Business Rx
Fit, Family are Keys to Retention
The recession appears to have—at least temporarily—slowed physician turnover. But the factors that make retention such a challenge haven't disappeared, and hospitals and practices continue to seek ways to keep physicians they've recruited. [Read More]
Physician News
Study: Simulators make surgeons better
BBC - May 15, 2009
Poll: Sizeable Minority of Americans Would Consider Medical Tourism
John Commins, for HealthLeaders Media - May 20, 2009
Vermont acts to make drug makers' gifts public
New York Times - May 20, 2009
New tool in the MD's bag: A smartphone
Washington Post - May 19, 2009

Audio Conferences/Webcasts
June 26, 2009: ICU Overhaul 2009: Strategies to Reduce Costs and Improve Quality
June 17, 2009: HIPAA Changes: New Compliance Strategies for New Marketing Models
On Demand: Service Lines Strategies Workshop: Cardiovascular Physician Alignment
From HealthLeaders Magazine
Cash for Computers
HealthLeaders May 2009
With an 11-figure incentive to invest in information technology and electronic medical records, healthcare executives need to determine if this offer from Uncle Sam is the kind of help that they are prepared to accept. [Read More]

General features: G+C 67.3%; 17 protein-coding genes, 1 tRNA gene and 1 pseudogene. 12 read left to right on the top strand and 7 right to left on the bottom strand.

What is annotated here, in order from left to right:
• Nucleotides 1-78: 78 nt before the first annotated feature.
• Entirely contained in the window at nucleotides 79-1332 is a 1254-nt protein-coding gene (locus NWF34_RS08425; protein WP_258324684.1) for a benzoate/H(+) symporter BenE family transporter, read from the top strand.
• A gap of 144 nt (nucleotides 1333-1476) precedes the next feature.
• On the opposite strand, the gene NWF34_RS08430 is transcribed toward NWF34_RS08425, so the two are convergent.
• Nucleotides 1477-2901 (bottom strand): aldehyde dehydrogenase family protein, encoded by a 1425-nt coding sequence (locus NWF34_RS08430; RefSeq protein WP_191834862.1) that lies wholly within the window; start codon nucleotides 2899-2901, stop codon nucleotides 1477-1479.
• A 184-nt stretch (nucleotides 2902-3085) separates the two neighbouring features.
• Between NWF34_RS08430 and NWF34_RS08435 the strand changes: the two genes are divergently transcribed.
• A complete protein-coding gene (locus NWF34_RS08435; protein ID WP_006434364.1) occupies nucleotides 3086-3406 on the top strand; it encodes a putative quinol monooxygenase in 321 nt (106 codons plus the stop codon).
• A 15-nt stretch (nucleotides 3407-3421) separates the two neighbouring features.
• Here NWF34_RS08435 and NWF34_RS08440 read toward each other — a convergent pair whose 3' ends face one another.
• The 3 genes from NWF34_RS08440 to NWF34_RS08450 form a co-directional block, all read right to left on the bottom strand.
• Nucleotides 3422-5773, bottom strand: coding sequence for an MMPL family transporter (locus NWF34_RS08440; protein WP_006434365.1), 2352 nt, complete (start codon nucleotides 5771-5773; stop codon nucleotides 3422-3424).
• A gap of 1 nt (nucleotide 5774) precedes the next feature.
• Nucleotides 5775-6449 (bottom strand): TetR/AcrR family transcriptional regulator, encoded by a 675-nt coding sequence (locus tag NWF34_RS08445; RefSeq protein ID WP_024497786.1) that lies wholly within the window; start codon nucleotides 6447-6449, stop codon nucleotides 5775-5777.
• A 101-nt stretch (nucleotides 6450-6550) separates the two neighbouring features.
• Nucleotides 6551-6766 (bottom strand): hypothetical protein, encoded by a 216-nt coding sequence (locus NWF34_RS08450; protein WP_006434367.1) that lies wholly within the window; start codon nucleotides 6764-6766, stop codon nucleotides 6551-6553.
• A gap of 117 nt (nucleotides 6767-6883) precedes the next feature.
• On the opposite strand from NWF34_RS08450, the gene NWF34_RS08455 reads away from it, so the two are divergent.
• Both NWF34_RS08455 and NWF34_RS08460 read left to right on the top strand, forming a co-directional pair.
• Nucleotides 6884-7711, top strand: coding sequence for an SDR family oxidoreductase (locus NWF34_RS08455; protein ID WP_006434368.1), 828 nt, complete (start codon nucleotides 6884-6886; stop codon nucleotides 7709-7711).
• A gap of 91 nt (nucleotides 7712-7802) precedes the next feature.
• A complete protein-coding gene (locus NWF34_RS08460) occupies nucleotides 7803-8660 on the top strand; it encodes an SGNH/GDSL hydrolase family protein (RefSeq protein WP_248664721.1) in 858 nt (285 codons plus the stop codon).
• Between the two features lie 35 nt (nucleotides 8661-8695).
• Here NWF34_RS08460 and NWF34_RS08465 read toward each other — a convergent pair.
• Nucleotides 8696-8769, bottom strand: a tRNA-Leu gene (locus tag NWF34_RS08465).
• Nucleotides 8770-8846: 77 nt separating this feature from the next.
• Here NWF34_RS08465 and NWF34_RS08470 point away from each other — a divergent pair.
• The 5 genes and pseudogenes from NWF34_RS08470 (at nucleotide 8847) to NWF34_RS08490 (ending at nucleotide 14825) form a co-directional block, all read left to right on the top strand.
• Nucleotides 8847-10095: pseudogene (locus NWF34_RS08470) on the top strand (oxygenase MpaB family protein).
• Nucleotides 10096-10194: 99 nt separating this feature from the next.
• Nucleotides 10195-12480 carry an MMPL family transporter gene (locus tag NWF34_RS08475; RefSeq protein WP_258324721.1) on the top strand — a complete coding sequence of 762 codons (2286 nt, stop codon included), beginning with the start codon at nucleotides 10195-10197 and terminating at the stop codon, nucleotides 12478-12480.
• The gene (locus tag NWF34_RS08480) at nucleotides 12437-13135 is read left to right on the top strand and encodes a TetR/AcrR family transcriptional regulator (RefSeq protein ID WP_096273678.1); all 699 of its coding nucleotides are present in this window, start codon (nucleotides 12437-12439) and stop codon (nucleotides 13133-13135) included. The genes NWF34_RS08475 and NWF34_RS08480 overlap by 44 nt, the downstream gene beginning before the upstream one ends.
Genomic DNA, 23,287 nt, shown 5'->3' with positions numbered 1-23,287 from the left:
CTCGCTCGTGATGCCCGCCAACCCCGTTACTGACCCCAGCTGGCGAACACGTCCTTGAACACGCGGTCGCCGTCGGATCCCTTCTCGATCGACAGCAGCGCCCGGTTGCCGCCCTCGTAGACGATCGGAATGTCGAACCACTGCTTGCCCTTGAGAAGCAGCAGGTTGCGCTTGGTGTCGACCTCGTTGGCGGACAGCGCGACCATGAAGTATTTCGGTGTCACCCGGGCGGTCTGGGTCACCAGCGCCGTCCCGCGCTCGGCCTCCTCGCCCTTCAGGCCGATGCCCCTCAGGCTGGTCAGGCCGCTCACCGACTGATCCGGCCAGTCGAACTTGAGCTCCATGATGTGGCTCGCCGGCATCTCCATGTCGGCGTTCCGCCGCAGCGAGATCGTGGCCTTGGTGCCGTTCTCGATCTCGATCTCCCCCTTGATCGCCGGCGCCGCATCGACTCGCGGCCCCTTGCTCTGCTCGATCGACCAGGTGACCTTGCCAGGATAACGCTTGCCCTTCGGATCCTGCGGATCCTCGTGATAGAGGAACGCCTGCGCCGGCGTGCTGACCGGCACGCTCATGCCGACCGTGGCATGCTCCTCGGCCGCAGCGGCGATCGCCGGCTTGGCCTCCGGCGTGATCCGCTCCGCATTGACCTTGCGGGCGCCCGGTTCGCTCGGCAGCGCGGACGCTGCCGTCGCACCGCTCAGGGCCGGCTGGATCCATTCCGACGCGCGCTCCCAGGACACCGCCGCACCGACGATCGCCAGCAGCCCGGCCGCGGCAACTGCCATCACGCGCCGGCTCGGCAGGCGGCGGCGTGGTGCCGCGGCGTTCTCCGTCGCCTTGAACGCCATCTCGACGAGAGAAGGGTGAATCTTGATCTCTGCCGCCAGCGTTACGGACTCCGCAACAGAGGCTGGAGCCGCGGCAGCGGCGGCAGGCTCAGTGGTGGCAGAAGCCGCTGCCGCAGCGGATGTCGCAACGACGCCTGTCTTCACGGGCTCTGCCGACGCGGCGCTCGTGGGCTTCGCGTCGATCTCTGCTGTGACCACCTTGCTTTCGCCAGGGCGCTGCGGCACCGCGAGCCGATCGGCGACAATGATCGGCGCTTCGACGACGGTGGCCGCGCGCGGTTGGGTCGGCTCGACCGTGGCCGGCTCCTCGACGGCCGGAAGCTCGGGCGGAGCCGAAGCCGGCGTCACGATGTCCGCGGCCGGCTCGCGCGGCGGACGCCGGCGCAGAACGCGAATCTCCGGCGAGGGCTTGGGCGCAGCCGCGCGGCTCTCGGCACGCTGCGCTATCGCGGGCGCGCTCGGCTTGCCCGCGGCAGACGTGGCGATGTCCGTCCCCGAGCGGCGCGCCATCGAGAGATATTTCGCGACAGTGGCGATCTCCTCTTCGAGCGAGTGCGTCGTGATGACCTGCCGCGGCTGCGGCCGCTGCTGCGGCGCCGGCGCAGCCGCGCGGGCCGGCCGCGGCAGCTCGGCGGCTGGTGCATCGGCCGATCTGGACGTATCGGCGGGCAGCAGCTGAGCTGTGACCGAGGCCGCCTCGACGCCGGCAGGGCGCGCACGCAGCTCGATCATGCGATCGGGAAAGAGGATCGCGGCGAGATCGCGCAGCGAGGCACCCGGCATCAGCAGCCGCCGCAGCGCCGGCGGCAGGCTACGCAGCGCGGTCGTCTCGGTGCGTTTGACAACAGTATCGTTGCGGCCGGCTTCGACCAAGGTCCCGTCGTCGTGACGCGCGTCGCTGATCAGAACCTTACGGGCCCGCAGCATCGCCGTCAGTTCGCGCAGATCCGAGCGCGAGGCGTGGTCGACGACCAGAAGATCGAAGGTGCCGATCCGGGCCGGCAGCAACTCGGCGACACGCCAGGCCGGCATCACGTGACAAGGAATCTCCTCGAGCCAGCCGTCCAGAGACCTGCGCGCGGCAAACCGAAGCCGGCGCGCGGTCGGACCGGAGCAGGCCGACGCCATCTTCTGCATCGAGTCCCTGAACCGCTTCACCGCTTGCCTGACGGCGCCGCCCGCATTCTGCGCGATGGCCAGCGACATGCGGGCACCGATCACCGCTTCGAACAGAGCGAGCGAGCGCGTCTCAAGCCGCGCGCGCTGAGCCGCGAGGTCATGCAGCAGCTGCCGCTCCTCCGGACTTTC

Service Line Management
Simpler Surgeries, Complex Market
Technological advances have impact beyond the OR, affecting market trends and hospital-physician alignment. [Read More]
PhysicianLeaders Forum

Save Primary Care, But Don't Rob Peter to Pay Paul: Contributor Phillip Miller from Merritt Hawkins & Associates, a national physician search firm, explains why increases to primary care compensation can't come at the expense of specialists—both are experiencing shortages and should be priorities. [Read More]
Audio Feature

Hospital-Physician Alignment: What You Need to Know Today: Deane Corliss, vice-chair of the Health Care Practice Group at Bradley Arant Boult Cummings LLP, discusses what is driving hospital-physician alignment today and offers sound advice before you pony up the legal fees. [Listen Now]
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Resources From HealthLeaders Media

Improve patient satisfaction, CAHPS scores, and quality with the strategies and tools in Physician Entrepreneurs: The Quality Patient Experience.
Learn how to harness the power of a large organization, either by expanding the practice or partnering with hospitals, private investors, or other physician groups, with Physician Entrepreneurs: Strength in Numbers.
Read about the latest business strategies to help you grow beyond traditional practice models in Physician Entrepreneurs: Going Retail.
Start marketing your practice or refine your existing marketing program with Physician Entrepreneurs: Marketing Toolkit, a new HealthLeaders Media book that combines expert tips with marketing samples, tools, forms, and checklists that will help grow your practice.